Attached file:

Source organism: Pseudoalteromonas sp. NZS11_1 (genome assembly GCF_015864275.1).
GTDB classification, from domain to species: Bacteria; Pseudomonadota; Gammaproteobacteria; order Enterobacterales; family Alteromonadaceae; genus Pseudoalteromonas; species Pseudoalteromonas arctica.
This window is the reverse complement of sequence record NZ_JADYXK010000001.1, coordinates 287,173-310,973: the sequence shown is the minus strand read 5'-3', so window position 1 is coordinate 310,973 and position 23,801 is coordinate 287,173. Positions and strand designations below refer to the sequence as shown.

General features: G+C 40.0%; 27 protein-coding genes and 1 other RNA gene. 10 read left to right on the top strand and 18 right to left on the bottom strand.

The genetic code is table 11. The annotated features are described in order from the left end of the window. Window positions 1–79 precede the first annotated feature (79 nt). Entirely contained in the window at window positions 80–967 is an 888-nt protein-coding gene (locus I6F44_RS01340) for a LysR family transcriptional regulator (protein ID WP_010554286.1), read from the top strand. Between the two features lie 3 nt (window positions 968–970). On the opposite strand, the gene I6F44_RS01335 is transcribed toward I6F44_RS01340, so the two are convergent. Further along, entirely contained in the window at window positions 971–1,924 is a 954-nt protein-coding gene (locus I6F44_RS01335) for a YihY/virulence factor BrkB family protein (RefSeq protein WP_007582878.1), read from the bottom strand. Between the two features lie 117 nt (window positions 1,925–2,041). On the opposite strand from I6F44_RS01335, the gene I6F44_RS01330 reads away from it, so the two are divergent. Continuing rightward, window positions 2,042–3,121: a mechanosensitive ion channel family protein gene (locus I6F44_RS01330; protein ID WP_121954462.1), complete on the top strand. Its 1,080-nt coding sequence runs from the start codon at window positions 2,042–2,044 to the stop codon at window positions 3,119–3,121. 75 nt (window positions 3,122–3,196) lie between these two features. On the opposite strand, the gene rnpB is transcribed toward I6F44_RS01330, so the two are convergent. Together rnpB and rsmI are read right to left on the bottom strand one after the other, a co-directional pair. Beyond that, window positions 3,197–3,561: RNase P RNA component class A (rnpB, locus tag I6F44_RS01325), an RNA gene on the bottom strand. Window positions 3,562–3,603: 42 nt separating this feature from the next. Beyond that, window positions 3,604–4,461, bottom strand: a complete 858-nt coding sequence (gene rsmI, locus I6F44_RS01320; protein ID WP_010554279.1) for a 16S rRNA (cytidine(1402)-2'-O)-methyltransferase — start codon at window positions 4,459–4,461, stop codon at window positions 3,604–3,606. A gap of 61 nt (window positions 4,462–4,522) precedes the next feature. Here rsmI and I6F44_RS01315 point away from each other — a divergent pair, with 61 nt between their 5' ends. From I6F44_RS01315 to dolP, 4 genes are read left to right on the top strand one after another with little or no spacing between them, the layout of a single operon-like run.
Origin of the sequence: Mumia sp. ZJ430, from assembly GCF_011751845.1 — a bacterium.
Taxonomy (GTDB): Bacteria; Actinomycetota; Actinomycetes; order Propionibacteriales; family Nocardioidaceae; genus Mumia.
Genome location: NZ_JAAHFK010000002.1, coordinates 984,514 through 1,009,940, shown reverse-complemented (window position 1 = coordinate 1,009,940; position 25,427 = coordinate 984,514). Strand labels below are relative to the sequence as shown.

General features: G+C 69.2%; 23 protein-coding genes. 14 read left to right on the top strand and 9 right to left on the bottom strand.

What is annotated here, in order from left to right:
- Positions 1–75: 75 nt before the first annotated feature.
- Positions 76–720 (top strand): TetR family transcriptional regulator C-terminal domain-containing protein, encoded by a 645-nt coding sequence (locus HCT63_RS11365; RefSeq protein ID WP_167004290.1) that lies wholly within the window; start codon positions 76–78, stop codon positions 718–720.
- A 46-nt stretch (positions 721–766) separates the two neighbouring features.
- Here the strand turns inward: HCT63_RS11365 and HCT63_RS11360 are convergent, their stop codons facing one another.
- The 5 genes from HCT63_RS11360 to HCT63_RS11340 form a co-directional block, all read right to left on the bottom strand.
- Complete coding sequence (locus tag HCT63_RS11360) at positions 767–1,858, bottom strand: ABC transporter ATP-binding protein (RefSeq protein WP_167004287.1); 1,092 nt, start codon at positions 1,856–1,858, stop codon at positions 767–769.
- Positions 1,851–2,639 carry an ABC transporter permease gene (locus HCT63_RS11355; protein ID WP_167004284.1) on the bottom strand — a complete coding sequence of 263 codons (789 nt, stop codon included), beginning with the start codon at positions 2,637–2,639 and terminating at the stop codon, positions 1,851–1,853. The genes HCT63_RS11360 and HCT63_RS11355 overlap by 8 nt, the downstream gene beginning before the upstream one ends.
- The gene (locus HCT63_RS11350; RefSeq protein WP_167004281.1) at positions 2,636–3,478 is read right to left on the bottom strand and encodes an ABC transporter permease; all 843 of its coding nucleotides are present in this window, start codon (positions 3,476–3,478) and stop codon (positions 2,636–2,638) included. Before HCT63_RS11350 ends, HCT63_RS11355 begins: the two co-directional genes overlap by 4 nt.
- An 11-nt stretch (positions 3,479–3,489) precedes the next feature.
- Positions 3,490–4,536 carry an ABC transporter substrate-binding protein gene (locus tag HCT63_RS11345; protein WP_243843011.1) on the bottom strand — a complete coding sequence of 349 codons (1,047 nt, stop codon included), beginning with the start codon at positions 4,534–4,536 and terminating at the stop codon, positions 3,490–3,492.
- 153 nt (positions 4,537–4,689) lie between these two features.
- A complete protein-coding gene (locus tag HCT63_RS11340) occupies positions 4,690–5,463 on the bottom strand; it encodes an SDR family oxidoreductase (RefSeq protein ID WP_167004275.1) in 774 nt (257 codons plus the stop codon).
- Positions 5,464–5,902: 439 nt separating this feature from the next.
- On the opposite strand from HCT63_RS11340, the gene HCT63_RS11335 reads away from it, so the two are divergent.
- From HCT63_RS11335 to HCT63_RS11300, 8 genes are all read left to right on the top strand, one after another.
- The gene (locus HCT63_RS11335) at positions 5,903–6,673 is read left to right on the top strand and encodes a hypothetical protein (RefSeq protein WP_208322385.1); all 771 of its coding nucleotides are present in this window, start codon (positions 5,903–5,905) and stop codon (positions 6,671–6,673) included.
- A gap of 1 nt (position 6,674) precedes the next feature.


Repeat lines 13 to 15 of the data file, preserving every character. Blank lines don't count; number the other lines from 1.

- A 46-nt stretch (positions 721–766) separates the two neighbouring features.
- Here the strand turns inward: HCT63_RS11365 and HCT63_RS11360 are convergent, their stop codons facing one another.
- The 5 genes from HCT63_RS11360 to HCT63_RS11340 form a co-directional block, all read right to left on the bottom strand.